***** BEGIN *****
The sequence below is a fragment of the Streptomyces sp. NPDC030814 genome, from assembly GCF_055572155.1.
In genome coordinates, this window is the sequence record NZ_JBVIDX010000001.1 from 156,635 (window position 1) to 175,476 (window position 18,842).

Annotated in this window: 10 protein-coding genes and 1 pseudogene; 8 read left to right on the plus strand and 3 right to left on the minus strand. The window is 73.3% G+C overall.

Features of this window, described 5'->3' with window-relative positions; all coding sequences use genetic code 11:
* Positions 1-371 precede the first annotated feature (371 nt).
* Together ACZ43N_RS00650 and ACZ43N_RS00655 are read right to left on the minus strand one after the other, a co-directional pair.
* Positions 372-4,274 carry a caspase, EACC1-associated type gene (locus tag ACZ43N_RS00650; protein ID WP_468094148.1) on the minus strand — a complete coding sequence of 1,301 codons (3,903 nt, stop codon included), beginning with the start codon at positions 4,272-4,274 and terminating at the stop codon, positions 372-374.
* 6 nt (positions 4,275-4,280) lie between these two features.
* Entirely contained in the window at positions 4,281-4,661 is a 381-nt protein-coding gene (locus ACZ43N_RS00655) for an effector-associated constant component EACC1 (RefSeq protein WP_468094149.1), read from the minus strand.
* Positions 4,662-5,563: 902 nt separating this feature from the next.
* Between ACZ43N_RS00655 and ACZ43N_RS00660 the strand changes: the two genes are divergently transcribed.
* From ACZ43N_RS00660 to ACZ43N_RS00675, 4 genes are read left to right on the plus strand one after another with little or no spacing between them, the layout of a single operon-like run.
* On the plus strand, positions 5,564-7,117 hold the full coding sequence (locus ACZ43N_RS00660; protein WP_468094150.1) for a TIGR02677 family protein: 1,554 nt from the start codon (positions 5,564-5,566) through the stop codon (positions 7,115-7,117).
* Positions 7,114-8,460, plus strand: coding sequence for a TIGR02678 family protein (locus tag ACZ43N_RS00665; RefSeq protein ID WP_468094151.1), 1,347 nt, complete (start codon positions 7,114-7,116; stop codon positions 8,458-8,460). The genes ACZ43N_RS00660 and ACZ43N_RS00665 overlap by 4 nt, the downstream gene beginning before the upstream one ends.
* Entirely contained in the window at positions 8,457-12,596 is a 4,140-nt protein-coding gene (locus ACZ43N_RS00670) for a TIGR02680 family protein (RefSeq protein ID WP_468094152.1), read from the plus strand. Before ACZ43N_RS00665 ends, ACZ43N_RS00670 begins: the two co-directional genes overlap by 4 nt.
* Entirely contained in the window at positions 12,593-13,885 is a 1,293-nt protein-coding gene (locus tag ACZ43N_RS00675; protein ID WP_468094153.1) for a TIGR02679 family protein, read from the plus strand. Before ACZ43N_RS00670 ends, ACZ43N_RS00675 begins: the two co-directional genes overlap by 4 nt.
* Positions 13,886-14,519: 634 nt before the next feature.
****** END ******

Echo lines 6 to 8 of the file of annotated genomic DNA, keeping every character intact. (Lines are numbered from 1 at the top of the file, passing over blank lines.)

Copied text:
* Together ACZ43N_RS00650 and ACZ43N_RS00655 are read right to left on the minus strand one after the other, a co-directional pair.
* Positions 372-4,274 carry a caspase, EACC1-associated type gene (locus tag ACZ43N_RS00650; protein ID WP_468094148.1) on the minus strand — a complete coding sequence of 1,301 codons (3,903 nt, stop codon included), beginning with the start codon at positions 4,272-4,274 and terminating at the stop codon, positions 372-374.
* 6 nt (positions 4,275-4,280) lie between these two features.